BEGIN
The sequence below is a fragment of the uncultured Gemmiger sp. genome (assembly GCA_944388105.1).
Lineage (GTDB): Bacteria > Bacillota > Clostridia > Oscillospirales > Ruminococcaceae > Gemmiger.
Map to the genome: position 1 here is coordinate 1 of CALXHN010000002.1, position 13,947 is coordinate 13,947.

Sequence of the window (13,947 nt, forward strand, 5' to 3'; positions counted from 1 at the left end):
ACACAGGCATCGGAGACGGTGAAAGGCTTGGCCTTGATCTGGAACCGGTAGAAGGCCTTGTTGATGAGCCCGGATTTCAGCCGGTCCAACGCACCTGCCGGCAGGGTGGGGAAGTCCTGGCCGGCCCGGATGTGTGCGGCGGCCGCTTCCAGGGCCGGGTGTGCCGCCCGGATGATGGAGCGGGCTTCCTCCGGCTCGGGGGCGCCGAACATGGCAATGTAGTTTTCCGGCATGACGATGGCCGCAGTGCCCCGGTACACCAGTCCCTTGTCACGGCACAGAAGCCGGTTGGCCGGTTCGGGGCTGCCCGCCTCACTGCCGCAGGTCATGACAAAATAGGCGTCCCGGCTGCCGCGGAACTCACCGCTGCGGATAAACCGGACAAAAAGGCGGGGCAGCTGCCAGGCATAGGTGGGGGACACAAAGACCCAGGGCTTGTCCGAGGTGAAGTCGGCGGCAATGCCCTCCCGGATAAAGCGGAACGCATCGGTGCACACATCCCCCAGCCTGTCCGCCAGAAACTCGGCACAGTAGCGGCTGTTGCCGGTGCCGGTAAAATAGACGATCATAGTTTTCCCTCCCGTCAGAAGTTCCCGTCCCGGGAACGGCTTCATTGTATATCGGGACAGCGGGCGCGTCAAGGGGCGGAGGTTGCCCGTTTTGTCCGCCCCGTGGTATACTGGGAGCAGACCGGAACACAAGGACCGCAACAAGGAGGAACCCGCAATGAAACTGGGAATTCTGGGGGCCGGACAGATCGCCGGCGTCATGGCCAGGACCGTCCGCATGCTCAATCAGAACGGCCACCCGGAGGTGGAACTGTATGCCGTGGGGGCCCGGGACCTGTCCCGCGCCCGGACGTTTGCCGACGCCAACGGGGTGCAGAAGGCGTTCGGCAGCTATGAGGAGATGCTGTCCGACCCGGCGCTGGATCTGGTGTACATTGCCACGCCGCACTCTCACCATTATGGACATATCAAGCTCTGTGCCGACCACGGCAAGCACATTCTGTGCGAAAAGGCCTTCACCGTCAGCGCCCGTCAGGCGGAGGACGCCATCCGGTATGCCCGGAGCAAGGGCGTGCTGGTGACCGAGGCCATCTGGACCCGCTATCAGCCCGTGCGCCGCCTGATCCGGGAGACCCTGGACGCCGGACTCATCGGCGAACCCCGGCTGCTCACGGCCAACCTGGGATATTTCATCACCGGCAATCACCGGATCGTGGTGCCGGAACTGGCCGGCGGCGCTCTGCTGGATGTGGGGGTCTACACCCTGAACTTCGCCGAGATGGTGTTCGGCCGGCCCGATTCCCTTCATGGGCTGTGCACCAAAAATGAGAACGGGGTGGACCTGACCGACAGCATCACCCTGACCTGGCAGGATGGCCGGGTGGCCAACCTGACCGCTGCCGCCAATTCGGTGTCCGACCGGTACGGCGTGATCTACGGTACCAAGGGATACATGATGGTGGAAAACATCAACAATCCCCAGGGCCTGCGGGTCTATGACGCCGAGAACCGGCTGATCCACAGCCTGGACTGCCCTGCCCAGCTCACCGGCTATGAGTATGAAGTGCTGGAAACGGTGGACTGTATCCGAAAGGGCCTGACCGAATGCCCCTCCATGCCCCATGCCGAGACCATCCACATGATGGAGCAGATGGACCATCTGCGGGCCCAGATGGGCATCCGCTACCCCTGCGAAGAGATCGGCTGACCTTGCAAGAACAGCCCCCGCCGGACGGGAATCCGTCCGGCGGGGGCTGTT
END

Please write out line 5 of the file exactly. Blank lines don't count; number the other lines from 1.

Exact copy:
ACACAGGCATCGGAGACGGTGAAAGGCTTGGCCTTGATCTGGAACCGGTAGAAGGCCTTGTTGATGAGCCCGGATTTCAGCCGGTCCAACGCACCTGCCGGCAGGGTGGGGAAGTCCTGGCCGGCCCGGATGTGTGCGGCGGCCGCTTCCAGGGCCGGGTGTGCCGCCCGGATGATGGAGCGGGCTTCCTCCGGCTCGGGGGCGCCGAACATGGCAATGTAGTTTTCCGGCATGACGATGGCCGCAGTGCCCCGGTACACCAGTCCCTTGTCACGGCACAGAAGCCGGTTGGCCGGTTCGGGGCTGCCCGCCTCACTGCCGCAGGTCATGACAAAATAGGCGTCCCGGCTGCCGCGGAACTCACCGCTGCGGATAAACCGGACAAAAAGGCGGGGCAGCTGCCAGGCATAGGTGGGGGACACAAAGACCCAGGGCTTGTCCGAGGTGAAGTCGGCGGCAATGCCCTCCCGGATAAAGCGGAACGCATCGGTGCACACATCCCCCAGCCTGTCCGCCAGAAACTCGGCACAGTAGCGGCTGTTGCCGGTGCCGGTAAAATAGACGATCATAGTTTTCCCTCCCGTCAGAAGTTCCCGTCCCGGGAACGGCTTCATTGTATATCGGGACAGCGGGCGCGTCAAGGGGCGGAGGTTGCCCGTTTTGTCCGCCCCGTGGTATACTGGGAGCAGACCGGAACACAAGGACCGCAACAAGGAGGAACCCGCAATGAAACTGGGAATTCTGGGGGCCGGACAGATCGCCGGCGTCATGGCCAGGACCGTCCGCATGCTCAATCAGAACGGCCACCCGGAGGTGGAACTGTATGCCGTGGGGGCCCGGGACCTGTCCCGCGCCCGGACGTTTGCCGACGCCAACGGGGTGCAGAAGGCGTTCGGCAGCTATGAGGAGATGCTGTCCGACCCGGCGCTGGATCTGGTGTACATTGCCACGCCGCACTCTCACCATTATGGACATATCAAGCTCTGTGCCGACCACGGCAAGCACATTCTGTGCGAAAAGGCCTTCACCGTCAGCGCCCGTCAGGCGGAGGACGCCATCCGGTATGCCCGGAGCAAGGGCGTGCTGGTGACCGAGGCCATCTGGACCCGCTATCAGCCCGTGCGCCGCCTGATCCGGGAGACCCTGGACGCCGGACTCATCGGCGAACCCCGGCTGCTCACGGCCAACCTGGGATATTTCATCACCGGCAATCACCGGATCGTGGTGCCGGAACTGGCCGGCGGCGCTCTGCTGGATGTGGGGGTCTACACCCTGAACTTCGCCGAGATGGTGTTCGGCCGGCCCGATTCCCTTCATGGGCTGTGCACCAAAAATGAGAACGGGGTGGACCTGACCGACAGCATCACCCTGACCTGGCAGGATGGCCGGGTGGCCAACCTGACCGCTGCCGCCAATTCGGTGTCCGACCGGTACGGCGTGATCTACGGTACCAAGGGATACATGATGGTGGAAAACATCAACAATCCCCAGGGCCTGCGGGTCTATGACGCCGAGAACCGGCTGATCCACAGCCTGGACTGCCCTGCCCAGCTCACCGGCTATGAGTATGAAGTGCTGGAAACGGTGGACTGTATCCGAAAGGGCCTGACCGAATGCCCCTCCATGCCCCATGCCGAGACCATCCACATGATGGAGCAGATGGACCATCTGCGGGCCCAGATGGGCATCCGCTACCCCTGCGAAGAGATCGGCTGACCTTGCAAGAACAGCCCCCGCCGGACGGGAATCCGTCCGGCGGGGGCTGTT